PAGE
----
Pre-Raphaelite painter EDWARD BURNE-JONES’s (1833–98) painting The Beguiling of Merlin (1872–77) depicts Nimue’s seduction and betrayal of King Arthur’s wizard — by using his own book of spells against him. The painting is an allegory of the artist’s ambivalent struggle with his own creativity; for Burne-Jones, art was a religion — but he could not physically keep up with the demands of his creative passions. After each painting was completed, the artist suffered a nervous breakdown. The Beguiling of Merlin is also an autobiographical psycho-sexual drama: Bourne-Jones’s Merlin has the painter’s features and piercing grey eyes; Nimue he modeled after his mistress, Maria Zambaco, a fiery Greek expat who in 1869 had flung herself into Regent’s Canal after he reneged on their elopement plans. (She survived, but Burne-Jones was so overwrought that his long-suffering wife had to nurse him back to health.) The third character in this painting is the enchanted hawthorne tree, within which Nimue has trapped Merlin: Burne-Jones is referring to the ancient Celts’ worship of the hawthorne, whose thorny yet beautiful qualities they linked to fertility and uninhibited abandon — and also chastity. Herbalists use hawthorne to treat heart ailments: What better plant to represent how a broken-hearted man in thrall to a woman’s sexuality makes him vulnerable? Like Merlin in this painting, Burne-Jones was a prisoner of his own talent. He loathed publicity, but popular demand for his works made him a superstar.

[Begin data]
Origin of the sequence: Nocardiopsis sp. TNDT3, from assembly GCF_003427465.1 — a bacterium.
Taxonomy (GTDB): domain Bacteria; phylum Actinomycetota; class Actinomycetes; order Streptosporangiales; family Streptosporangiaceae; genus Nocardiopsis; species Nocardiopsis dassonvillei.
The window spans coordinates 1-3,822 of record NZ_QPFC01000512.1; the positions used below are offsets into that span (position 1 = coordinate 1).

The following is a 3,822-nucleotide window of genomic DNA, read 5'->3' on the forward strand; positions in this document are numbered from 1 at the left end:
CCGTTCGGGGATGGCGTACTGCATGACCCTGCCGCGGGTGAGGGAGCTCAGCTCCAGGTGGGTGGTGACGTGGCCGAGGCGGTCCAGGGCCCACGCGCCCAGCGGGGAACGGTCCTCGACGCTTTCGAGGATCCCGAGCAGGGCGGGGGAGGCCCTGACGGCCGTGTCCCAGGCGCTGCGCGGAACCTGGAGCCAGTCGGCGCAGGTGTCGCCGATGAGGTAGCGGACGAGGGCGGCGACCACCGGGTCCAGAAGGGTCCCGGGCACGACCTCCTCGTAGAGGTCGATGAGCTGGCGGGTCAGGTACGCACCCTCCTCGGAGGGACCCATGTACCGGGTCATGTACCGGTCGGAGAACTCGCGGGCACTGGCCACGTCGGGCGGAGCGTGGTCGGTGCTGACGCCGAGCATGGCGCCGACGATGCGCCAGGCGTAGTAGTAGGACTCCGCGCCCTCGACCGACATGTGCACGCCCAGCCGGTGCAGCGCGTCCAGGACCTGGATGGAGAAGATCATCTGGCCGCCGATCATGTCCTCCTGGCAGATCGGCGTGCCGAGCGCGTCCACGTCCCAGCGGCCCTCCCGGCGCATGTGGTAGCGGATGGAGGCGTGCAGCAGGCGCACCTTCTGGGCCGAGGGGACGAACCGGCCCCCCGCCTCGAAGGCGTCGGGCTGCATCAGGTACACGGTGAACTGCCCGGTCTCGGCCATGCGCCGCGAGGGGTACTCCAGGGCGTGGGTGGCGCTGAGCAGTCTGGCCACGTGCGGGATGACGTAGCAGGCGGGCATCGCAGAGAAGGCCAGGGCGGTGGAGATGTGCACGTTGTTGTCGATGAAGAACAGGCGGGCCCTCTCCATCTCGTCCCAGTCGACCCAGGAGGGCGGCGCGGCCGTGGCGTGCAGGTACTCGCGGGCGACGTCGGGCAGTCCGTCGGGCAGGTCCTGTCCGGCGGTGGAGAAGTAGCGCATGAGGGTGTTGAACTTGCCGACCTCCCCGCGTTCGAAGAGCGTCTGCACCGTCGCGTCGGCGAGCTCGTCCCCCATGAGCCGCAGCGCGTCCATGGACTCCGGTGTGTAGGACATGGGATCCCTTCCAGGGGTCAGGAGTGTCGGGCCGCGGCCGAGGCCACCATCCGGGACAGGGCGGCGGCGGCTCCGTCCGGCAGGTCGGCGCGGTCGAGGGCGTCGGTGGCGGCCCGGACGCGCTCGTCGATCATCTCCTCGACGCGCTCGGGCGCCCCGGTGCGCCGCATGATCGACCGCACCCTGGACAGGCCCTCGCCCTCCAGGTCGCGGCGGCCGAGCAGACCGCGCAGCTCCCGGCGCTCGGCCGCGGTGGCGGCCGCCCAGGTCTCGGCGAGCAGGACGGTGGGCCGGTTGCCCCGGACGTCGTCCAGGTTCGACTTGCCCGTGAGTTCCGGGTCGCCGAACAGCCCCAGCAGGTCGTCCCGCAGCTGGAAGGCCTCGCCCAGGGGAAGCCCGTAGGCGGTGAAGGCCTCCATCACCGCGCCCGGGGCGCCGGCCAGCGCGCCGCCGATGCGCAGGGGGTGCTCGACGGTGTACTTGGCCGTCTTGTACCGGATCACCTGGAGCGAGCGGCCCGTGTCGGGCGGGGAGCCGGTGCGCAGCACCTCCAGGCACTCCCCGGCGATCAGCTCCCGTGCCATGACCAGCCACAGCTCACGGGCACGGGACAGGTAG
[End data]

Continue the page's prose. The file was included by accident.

READ MORE about men and women born on the cusp between the Post-Romantic (1825–33) and Original Decadent (1834–43) Generations.